Cultural Psychology

As a psychology major, I am interested in how the mind works, how people think, and how that influences behavior and mental health. As an anthropology minor, I am interested in culture, history, and how the social world shapes our identity. I believe cultural psychology is a harmonious mix of my interests and has relevant roots in applied medical anthropology. Cultural psychology is know as “the study of the way cultural traditions and social practices regulate, express, and transform the human psyche, resulting less in psychic unity for humankind than in ethnic divergences in mind, self, and emotion.” In the future I would like to work towards understanding how the human mind works universally, but also how it varies between individuals and cultures. Further, I would like to work towards a greater understanding of how our minds and our culture are linked to mental health. In lecture we have discussed culture-bound syndromes. Obviously, cultures are not bound, but they influence our cognitive processes in a variety of ways. Suppose I was working for the Peace Corps on rural community health with multiple volunteers. One of the doctors working there is a psychiatrist from the United States who is not very familiar with medical anthropology, but still concerned with the mental health within the rural community. As a person working in cultural psychology I would be useful to the psychiatrist because not only would I have a background in psychology, but I would have a familiarity with anthropology that would allow me to assess the mental health of these individuals within a cultural context. One reason the anthological viewpoint is useful to psychology and psychiatry is because much of psychological research is based in the Western world. Therefore, what one may think is tried-and-true in psychology may actually only be relevant in the W.E.I.R.D. (western, educated, industrial, rich, and democratic) population. I believe the fusion of anthropology and psychology is a step in the right direction as globalization increases. Although, social relations and interdependence is increasing worldwide there are still an array of cultural intersections that people are a part of. Therefore, as stated in lecture, it is important to consider the complex intersections that form between culture, race, religion, economics, politics, ecology, and the list can go on. The world is not a homogenous bowl of tomato soup, we have thoughts and behaviors that are influenced by where we come from and contribute to our wellbeing.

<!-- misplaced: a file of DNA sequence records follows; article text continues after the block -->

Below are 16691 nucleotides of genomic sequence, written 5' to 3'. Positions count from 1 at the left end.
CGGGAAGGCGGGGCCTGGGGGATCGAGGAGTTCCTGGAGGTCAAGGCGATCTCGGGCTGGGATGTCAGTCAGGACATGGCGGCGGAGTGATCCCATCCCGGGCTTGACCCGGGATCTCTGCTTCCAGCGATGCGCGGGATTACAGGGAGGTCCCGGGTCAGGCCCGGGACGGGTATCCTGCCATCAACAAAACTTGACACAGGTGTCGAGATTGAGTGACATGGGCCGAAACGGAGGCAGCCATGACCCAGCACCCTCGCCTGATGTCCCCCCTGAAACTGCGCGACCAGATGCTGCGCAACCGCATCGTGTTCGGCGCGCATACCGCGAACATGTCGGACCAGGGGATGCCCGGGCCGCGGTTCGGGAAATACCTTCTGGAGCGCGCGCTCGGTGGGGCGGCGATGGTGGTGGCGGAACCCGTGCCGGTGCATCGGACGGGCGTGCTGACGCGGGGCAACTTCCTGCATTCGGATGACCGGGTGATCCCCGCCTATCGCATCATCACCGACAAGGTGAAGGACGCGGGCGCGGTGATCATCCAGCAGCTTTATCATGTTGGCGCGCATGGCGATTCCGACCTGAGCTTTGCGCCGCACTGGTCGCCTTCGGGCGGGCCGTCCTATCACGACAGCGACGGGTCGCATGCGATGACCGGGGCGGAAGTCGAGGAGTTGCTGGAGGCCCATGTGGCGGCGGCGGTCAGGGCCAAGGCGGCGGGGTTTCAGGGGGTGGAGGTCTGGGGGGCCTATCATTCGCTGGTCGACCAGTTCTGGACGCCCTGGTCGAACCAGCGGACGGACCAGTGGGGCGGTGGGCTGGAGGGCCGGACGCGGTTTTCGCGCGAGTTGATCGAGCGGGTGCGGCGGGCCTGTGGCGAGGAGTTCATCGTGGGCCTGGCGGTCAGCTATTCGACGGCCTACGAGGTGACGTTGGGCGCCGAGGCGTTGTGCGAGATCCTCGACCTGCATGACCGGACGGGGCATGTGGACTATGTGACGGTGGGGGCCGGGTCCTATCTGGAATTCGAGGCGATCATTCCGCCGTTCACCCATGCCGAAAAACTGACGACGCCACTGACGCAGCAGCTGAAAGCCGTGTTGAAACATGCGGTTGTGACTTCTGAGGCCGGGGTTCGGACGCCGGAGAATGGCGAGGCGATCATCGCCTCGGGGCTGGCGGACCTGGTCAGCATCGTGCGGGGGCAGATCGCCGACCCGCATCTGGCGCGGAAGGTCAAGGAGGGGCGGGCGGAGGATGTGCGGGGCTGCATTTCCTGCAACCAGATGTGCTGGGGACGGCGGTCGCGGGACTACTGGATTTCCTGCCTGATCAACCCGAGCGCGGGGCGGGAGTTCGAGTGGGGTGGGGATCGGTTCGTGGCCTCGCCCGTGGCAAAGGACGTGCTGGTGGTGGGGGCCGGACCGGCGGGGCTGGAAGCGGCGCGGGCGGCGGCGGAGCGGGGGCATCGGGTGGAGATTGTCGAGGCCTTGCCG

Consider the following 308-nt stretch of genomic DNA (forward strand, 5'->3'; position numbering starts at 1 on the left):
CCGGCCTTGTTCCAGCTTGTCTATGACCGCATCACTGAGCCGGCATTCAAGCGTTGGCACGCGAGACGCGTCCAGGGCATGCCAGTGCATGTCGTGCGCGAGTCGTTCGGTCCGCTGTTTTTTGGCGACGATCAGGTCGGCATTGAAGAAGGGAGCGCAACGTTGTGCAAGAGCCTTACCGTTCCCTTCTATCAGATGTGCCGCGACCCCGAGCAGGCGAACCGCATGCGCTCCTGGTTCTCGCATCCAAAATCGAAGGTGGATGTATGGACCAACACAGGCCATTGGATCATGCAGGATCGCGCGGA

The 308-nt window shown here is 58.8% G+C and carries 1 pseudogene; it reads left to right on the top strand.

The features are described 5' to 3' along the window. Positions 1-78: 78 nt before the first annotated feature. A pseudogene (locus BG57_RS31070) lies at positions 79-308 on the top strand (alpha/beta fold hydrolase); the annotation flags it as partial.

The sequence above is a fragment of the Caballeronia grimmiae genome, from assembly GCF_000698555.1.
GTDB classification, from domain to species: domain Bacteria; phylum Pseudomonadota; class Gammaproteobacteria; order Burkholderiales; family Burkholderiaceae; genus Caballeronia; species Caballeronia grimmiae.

Lecture 6.1 Applied Medical Anthropology. Week 6: Applied Approach.” ANP 204 course website.

Wikipedia. Accessed August 6, 2014.

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